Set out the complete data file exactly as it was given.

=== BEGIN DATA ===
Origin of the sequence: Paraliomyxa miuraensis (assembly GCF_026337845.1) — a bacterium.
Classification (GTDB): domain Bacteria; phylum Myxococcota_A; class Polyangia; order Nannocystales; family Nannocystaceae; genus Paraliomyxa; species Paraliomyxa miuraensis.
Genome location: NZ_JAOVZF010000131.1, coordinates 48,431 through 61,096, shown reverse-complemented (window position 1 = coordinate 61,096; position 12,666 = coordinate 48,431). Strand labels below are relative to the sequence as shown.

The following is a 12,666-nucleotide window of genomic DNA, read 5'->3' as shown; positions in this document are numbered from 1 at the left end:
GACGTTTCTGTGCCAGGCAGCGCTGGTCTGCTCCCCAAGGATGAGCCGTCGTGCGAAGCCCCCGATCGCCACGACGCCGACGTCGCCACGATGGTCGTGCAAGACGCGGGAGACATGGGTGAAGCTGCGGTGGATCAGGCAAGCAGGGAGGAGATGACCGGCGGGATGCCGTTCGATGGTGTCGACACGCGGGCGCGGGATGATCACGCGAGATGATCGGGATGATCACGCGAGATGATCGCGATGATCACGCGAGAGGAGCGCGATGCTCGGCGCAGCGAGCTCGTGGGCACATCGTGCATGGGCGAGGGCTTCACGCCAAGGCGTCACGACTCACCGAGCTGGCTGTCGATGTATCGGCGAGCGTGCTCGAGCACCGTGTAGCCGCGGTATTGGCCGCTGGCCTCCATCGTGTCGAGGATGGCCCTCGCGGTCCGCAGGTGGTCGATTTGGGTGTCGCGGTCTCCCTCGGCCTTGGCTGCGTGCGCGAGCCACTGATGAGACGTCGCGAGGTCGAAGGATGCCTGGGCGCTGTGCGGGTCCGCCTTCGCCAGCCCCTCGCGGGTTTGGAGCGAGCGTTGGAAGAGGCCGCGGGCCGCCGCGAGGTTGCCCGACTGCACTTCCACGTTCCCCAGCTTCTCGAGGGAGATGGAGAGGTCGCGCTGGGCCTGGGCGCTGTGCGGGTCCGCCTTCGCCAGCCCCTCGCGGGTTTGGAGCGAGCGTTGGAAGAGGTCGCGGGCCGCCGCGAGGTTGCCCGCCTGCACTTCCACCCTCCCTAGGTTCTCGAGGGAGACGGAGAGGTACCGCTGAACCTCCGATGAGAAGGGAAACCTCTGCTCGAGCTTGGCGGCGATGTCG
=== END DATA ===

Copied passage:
Origin of the sequence: Paraliomyxa miuraensis (assembly GCF_026337845.1) — a bacterium.
Classification (GTDB): domain Bacteria; phylum Myxococcota_A; class Polyangia; order Nannocystales; family Nannocystaceae; genus Paraliomyxa; species Paraliomyxa miuraensis.
Genome location: NZ_JAOVZF010000131.1, coordinates 48,431 through 61,096, shown reverse-complemented (window position 1 = coordinate 61,096; position 12,666 = coordinate 48,431). Strand labels below are relative to the sequence as shown.

The following is a 12,666-nucleotide window of genomic DNA, read 5'->3' as shown; positions in this document are numbered from 1 at the left end:
GACGTTTCTGTGCCAGGCAGCGCTGGTCTGCTCCCCAAGGATGAGCCGTCGTGCGAAGCCCCCGATCGCCACGACGCCGACGTCGCCACGATGGTCGTGCAAGACGCGGGAGACATGGGTGAAGCTGCGGTGGATCAGGCAAGCAGGGAGGAGATGACCGGCGGGATGCCGTTCGATGGTGTCGACACGCGGGCGCGGGATGATCACGCGAGATGATCGGGATGATCACGCGAGATGATCGCGATGATCACGCGAGAGGAGCGCGATGCTCGGCGCAGCGAGCTCGTGGGCACATCGTGCATGGGCGAGGGCTTCACGCCAAGGCGTCACGACTCACCGAGCTGGCTGTCGATGTATCGGCGAGCGTGCTCGAGCACCGTGTAGCCGCGGTATTGGCCGCTGGCCTCCATCGTGTCGAGGATGGCCCTCGCGGTCCGCAGGTGGTCGATTTGGGTGTCGCGGTCTCCCTCGGCCTTGGCTGCGTGCGCGAGCCACTGATGAGACGTCGCGAGGTCGAAGGATGCCTGGGCGCTGTGCGGGTCCGCCTTCGCCAGCCCCTCGCGGGTTTGGAGCGAGCGTTGGAAGAGGCCGCGGGCCGCCGCGAGGTTGCCCGACTGCACTTCCACGTTCCCCAGCTTCTCGAGGGAGATGGAGAGGTCGCGCTGGGCCTGGGCGCTGTGCGGGTCCGCCTTCGCCAGCCCCTCGCGGGTTTGGAGCGAGCGTTGGAAGAGGTCGCGGGCCGCCGCGAGGTTGCCCGCCTGCACTTCCACCCTCCCTAGGTTCTCGAGGGAGACGGAGAGGTACCGCTGAACCTCCGATGAGAAGGGAAACCTCTGCTCGAGCTTGGCGGCGATGTCG